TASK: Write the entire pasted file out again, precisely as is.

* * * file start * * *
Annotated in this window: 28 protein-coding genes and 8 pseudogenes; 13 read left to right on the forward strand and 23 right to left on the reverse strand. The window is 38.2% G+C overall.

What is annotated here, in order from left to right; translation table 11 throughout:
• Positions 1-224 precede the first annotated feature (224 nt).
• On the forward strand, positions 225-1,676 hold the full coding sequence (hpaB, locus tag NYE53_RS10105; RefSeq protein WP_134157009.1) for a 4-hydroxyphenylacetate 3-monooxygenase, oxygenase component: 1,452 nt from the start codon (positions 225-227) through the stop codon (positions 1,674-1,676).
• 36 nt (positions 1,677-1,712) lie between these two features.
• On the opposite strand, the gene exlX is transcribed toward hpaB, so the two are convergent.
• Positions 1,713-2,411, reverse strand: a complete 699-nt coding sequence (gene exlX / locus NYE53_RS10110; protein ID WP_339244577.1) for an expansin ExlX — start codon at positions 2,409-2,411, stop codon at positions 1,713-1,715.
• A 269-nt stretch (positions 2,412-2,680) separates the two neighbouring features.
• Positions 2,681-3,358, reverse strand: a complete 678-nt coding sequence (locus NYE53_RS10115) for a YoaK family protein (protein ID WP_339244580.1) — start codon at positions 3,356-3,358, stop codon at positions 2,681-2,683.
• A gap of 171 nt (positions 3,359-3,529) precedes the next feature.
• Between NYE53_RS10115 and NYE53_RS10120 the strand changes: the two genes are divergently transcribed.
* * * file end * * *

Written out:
Annotated in this window: 28 protein-coding genes and 8 pseudogenes; 13 read left to right on the forward strand and 23 right to left on the reverse strand. The window is 38.2% G+C overall.

What is annotated here, in order from left to right; translation table 11 throughout:
• Positions 1-224 precede the first annotated feature (224 nt).
• On the forward strand, positions 225-1,676 hold the full coding sequence (hpaB, locus tag NYE53_RS10105; RefSeq protein WP_134157009.1) for a 4-hydroxyphenylacetate 3-monooxygenase, oxygenase component: 1,452 nt from the start codon (positions 225-227) through the stop codon (positions 1,674-1,676).
• 36 nt (positions 1,677-1,712) lie between these two features.
• On the opposite strand, the gene exlX is transcribed toward hpaB, so the two are convergent.
• Positions 1,713-2,411, reverse strand: a complete 699-nt coding sequence (gene exlX / locus NYE53_RS10110; protein ID WP_339244577.1) for an expansin ExlX — start codon at positions 2,409-2,411, stop codon at positions 1,713-1,715.
• A 269-nt stretch (positions 2,412-2,680) separates the two neighbouring features.
• Positions 2,681-3,358, reverse strand: a complete 678-nt coding sequence (locus NYE53_RS10115) for a YoaK family protein (protein ID WP_339244580.1) — start codon at positions 3,356-3,358, stop codon at positions 2,681-2,683.
• A gap of 171 nt (positions 3,359-3,529) precedes the next feature.
• Between NYE53_RS10115 and NYE53_RS10120 the strand changes: the two genes are divergently transcribed.